“Gardeners’ Day Out” Events – Sat. 18 Feb & 18 Mar 2017

Following the first of NPark 2017 series of “Gardeners’ Day Out” public events held on Saturday, 21st January, Adelaide Harvests will be participating in the upcoming events as well.  It will be held at HortPark, 33 Hyderabad Road (off Alexandra Road), Singapore 119578 from 9 a.m. to 3 p.m.  The venue is under the shade and in a green environment.

You will be able to sample some of our products at our Adelaide Harvests booth, next to the Visitor Services Office. Check out the many booths of interesting plants and natural products.  I hope you can drop by for a chat and have a relaxing day out. Our products will be on sale at Special Discounted prices.

“Gardeners’ Day Out” – Saturday 21 Jan 2017

National Park is starting their 2017 series of “Gardeners’ Day Out” public events this Saturday, 21st January 2017.  It will be held at HortPark, 33 Hyderabad Road (off Alexandra Road), Singapore 119578 from 9 a.m. to 3 p.m.

You will be able to sample most of our products at Adelaide Harvests booth, next to the Visitor Services Office. This event will bear a Chinese New Year theme.  Check out the many booths of interesting plants and natural products.  I hope you can drop by for a chat and have a relaxing day out. Our products will be on sale at Special Discounted prices.


All About Cherries

You may have noticed that we feature a few fruity flavours in our choice of products, but we are closely related to one particular fruit of the bunch: Cherries.

Marble Hill Cherries

We are closely tied to Marble Hill Cherries, a pick-your-own cherry farm in the Marble Hills of Adelaide. In fact, the taste in our cherry vinegar comes from this farm’s cherries. Picked at the darkest red for the best flavour and nurtured by the laughter of our good friend Helen, we could not ask for better.

But what’s the big deal behind cherries? It’s hardly a common fruit, and is often expensive due to import costs. However, we can’t look away from the big benefits found in these little packages of goodness.

There’s Copper In Cherries?

Yep! And more so if it’s sour. Sour cherries contain higher amounts of copper and manganese than sweet cherries, along with the usual popular Vitamin A, Vitamin C and fibre. The amount of copper (and manganese) is tiny, so do not worry. In fact, a trace amount of copper helps with the formation of collagen, increases the absorption of iron and plays a role in energy production. As for manganese, some of the health benefits of manganese include a benefit to healthy bone structure, bone metabolism, and helping to create essential enzymes for building bones.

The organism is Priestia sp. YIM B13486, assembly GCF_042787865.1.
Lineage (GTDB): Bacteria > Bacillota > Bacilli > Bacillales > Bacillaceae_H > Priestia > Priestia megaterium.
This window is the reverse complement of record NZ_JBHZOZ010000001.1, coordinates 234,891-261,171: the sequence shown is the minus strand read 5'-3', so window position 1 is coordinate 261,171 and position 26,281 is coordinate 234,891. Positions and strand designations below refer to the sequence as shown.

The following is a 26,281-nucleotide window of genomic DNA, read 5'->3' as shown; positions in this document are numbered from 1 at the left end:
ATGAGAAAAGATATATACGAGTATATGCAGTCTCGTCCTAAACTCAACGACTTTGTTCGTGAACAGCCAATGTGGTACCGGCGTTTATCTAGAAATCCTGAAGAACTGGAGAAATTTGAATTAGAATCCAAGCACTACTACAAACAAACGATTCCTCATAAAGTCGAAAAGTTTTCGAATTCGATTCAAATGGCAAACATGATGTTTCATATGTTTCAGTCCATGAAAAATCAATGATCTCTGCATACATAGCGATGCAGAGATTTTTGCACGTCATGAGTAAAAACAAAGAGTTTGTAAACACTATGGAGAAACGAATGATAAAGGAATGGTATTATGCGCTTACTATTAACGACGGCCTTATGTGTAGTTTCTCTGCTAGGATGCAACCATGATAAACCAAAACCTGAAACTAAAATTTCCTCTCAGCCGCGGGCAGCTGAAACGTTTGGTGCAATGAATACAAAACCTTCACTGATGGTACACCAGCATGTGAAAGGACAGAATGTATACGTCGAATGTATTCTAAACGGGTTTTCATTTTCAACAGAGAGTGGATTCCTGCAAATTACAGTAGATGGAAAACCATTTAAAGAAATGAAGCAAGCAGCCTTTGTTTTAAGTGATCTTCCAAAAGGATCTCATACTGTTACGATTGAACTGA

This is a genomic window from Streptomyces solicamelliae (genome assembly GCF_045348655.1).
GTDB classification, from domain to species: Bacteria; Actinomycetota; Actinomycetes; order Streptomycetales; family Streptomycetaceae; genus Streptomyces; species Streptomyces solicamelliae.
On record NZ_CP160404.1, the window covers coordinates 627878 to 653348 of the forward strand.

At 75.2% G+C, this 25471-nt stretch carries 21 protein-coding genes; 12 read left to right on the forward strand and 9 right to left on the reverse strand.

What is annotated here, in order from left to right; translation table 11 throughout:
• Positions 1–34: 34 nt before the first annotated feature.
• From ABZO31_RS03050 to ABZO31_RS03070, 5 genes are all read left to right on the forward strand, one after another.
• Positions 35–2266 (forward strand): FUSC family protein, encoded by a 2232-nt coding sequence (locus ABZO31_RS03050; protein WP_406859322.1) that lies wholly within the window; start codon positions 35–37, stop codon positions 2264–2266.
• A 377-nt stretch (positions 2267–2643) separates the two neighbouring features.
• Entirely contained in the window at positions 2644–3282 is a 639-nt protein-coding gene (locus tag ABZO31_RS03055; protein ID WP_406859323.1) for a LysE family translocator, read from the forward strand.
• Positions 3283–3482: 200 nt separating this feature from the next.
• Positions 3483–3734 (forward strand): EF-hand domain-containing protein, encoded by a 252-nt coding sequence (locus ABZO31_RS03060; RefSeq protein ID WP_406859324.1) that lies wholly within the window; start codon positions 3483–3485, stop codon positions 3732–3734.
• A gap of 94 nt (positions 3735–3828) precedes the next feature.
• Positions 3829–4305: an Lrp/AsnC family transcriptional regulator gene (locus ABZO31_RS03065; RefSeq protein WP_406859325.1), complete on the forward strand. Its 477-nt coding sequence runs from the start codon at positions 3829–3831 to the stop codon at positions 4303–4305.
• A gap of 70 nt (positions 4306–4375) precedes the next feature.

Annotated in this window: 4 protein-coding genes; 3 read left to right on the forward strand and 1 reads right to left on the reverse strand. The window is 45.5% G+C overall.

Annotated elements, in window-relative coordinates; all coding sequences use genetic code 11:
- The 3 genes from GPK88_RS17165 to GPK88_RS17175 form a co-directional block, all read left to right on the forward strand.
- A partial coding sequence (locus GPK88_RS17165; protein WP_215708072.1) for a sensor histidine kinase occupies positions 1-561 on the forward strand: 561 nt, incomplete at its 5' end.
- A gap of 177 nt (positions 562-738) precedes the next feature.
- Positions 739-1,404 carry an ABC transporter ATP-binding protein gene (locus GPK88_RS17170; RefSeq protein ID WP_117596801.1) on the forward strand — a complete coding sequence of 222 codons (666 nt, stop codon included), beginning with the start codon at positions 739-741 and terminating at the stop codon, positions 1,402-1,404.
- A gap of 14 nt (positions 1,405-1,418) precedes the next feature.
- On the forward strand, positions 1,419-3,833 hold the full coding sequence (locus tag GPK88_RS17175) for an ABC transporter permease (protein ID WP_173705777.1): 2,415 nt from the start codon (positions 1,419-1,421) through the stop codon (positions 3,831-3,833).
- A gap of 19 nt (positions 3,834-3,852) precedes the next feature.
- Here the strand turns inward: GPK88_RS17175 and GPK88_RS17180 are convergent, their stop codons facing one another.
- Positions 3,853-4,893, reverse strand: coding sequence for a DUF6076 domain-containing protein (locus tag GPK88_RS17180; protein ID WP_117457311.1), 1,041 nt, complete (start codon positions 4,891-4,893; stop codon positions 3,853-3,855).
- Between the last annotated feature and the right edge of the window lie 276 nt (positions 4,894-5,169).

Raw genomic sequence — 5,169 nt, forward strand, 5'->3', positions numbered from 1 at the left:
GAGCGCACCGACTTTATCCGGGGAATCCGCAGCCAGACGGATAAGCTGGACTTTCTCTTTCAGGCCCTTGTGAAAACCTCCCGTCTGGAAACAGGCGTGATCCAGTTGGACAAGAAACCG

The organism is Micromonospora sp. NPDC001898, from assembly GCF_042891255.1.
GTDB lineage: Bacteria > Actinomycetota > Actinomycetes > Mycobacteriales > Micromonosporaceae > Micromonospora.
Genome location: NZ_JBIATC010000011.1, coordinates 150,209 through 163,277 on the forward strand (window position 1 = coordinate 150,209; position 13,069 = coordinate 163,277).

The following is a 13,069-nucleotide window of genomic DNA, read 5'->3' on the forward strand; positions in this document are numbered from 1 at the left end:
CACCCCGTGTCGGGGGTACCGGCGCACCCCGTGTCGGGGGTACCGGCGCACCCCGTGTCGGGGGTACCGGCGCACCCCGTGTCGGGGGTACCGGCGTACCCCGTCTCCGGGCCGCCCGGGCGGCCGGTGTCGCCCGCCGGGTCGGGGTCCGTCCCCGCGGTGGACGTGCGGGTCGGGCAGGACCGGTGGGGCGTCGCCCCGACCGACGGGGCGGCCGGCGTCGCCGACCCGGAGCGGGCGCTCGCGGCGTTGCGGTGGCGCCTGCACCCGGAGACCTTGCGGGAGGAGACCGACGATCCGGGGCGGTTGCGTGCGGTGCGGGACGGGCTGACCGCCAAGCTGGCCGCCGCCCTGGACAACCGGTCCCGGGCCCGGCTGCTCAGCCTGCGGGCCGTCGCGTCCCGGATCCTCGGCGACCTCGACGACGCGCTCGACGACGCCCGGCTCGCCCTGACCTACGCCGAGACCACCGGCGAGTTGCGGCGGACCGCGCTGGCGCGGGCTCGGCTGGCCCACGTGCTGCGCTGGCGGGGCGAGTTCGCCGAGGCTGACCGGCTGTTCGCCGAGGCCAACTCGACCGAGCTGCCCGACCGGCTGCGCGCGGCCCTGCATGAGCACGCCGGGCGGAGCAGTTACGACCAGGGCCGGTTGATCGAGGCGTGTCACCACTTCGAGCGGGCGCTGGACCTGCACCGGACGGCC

Granted, you’d have to take a LOT of cherries to see this result, but it is nice to know you’re getting a few extra benefits.

A Dose of Anthocya-what?

Cherries contain anthocyanin, the pigment responsible for the colour in our red, purple and blue fruits and vegetables. If you want to get down to the nitty-gritty, it belongs to the molecular class called flavonoids, odorless and nearly flavorless, and contribute to a astringent sensation (thanks, Wikipedia).

And cherries are known for their ruddiness.

For example. ~ Madam Noire

But anthocyanin is also useful as a health benefit. It is still being researched, but some results have emerged of it as an antioxidant, being anti-inflammatory, aiding in overall visual acuity, useful in ulcer treatment, and much more.

Cherries as a sleep-aid

Melatonin is found in cherries too. In fact, a study reports that a glass of tart (meaning sour) cherry juice contains high levels of melatonin and improved sleeping times of the participants in the study.

Granted, you’ll need a really strong concentrate – think 90-100 cherries’ worth of juice – to get this effect. However it’s good to know that a good dose of cherry juice will help you rest easy. Melatonin also helps to buffer the body’s immune system.

What about the sweet cherries?

Dark-red cherries have a good load of the mentioned nutrients as well! In fact, it’s noted that a cup full of dark-red cherries covers about 9.7 milligrams of Vitamin C, which is between 8-13% of the recommended intake of Vitamin C in adults.

And each bite of a cherry comes packed with fibre, which helps you feel fuller and reduce the risk of snacking and hunger pangs after a meal. One cup of dark-red cherries gives you about 7.6-13.8% of the recommended daily amount, but I bet most of us can’t just stop at one when it comes to sweet cherries.

Raw, or Liquid?

To get the best out of cherries, eat them raw and whole (and spit out the pit!) However, if you don’t like the mess of cherry juice (which is an impressive stainer) and find it expensive to get the fruit, you can grab a bottle of our Cherry Vinegar.

Our Cherry Chardonnay Vinegar is produced naturally using fresh cherries from Marble Hill Cherries’ own farm in Adelaide Hills, South Australia and chardonnay made from local South Australian grapes. It takes a gentle patient process to produce a smooth, mildly sweet and natural vinegar.

Some people love a spoonful neat to start the day while others use it in salads and cooking. No matter which way you take it, it is always refreshing.

Make your own shrub – or drinking vinegar